For Chilean painter Ricardo Bezerra (1941-2016), painting was “a true artistic language”. He felt that it was the artist’s responsibility to handle that language rather than him being controlled by it.
In his constant search for freedom within the constraints of the medium, Bezerra kept pushing painting’s boundaries while at the same time engaging in a sort of game.
Indeed, playing was a big component of Bezerra’s life and he was obsessed with the magic atmosphere around a game of pool. He was drawn and inspired by the ambiance of bohemian nights, the concentrated silence around the pool table and the stories that accompanied it. Bezerra loved playing with language and words and besides being a painter, he was also a published poet. His mature style evolved from the tension between his fanciful, poetic impulse and love of night life avant-garde. An introvert, Bezerra shunned the company of other painters and devoted himself exclusively to looking and creating, working extensively on canvas, works on paper and mixed media.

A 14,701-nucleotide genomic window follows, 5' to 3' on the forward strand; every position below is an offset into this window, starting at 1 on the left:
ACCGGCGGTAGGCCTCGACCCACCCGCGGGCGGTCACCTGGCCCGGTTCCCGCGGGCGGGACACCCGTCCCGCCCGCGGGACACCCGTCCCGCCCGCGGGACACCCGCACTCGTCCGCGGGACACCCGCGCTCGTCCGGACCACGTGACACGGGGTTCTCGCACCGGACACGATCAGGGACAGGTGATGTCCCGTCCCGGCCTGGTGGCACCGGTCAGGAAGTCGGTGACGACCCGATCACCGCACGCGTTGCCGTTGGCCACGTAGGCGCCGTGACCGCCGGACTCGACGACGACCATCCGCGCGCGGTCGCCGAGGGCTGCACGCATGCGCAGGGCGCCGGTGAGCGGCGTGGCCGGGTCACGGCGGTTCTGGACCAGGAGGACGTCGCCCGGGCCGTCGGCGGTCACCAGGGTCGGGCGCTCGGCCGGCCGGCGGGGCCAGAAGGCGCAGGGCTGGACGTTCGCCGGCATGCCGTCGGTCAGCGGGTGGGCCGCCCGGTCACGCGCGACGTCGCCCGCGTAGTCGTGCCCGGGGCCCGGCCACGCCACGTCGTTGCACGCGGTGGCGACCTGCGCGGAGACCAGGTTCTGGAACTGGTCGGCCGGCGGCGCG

Although little is known about him internationally, Bezerra was a highly prolific artist and he participated in many exhibitions in Chile. The censorship of the Pinochet years excluded many artists of this generation from the official History of Art from that period. It is now that academic research on the Chilean art production under the dictatorship between 1973 and 1989 can at last reinstate many great artists such as Ricardo Bezerra to the status they rightfully deserve.